What are corals?
Believe it or not, corals are animals not rocks or plants and are closely related to jellyfish! Picture a jellyfish drifting in the ocean, its simple body with long flowing tentacles surrounding a mouth. Turn it upside down and you have a coral polyp. Corals come in hundreds of different shapes, sizes and colours. The polyps of hard, or reef building corals, sit within a cup that it has made out of calcium carbonate (limestone). This substance is produced very slowly and eventually sticks to that made by neighbouring polyps to create a large coral colony, and eventually a whole reef. Given enough time reefs can get so big they can be seen from space - just like the Great Barrier Reef in Australia.
What do corals eat?
Corals have two different ways of feeding. They can get up to 95% of their food with the help of algae (tiny plants) called zooxanthellae which live within each coral polyp. They soak up sunlight shining through the water and use photosynthesis to create energy for the corals. When the sun isn’t shining, corals can still feed by catching and eating plankton (more tiny plants) floating in the water column by sticking out their stinging tentacles. When a coral colony is feeding this way you can think of it like a tall block of flats with people leaning out of each window, holding their arms out to catch food passing by.
How do coral reefs form?
Coral reefs form when free-swimming coral polyps attach to submerged rocks along the edges of islands or continents. As the corals grow and produce calcium carbonate the reef takes on one of three types of formations - a fringing reef, a barrier reef, or an atoll.
All three types of reef can be split into several different zones which vary with depth of the water, wave action, current strength, temperature and light which all act to create characteristic zones of corals, algae and other species. As you travel across the reef moving from the shore towards the deep water, zones created include the reef flat, reef crest, and the reef wall.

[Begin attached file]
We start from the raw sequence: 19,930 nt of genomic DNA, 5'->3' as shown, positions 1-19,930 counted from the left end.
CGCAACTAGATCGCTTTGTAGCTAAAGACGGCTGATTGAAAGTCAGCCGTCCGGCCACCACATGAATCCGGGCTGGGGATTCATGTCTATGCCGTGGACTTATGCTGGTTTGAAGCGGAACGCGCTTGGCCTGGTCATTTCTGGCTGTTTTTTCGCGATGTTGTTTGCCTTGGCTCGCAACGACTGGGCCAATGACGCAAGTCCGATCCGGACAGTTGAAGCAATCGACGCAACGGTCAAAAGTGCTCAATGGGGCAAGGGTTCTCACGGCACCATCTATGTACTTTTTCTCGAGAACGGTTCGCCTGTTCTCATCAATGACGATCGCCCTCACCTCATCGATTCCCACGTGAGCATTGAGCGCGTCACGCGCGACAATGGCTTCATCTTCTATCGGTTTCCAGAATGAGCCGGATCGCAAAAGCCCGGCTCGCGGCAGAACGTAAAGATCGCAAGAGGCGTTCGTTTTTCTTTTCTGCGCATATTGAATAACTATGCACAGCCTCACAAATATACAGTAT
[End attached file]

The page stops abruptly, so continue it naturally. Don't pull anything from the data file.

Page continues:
The reef flat is very sheltered and can be a few centimetres to a few metres deep, with large areas being exposed out of the water at low tide. The reef crest is the highest point and is exposed to the full force of the ocean’s waves. The reef wall can drop off into deep water very quickly losing light even quicker.
Where can coral reefs be found?
Coral needs certain conditions in order to grow, when the conditions are just right, beautiful coral reefs flourish. They are typically found around the tropics - between the Tropic of Cancer in the northern hemisphere and the Tropic of Capricorn in the southern hemisphere.
Life on a coral reef
A coral reef is not just home to corals, the 3D reef structure that corals create provides homes for a huge variety of marine life. Coral reefs only cover 0.1% of the ocean, yet support 25% of all marine life, with thousands of species relying on the reef for all or part of their life.
Every animal that calls the reef home has its own niche, or role to play. Tiny fish and shrimp such as wrasse and cleaner shrimp provide a cleaning service for larger animals like turtles and large groupers. Invertebrates (animals without a backbone) like colourful marine worms live amongst the cracks and crevices of the coral colonies. Hundreds of species of colourful fish patrol their patch of the reef and large predators like sharks scour the outer reef for an easy meal.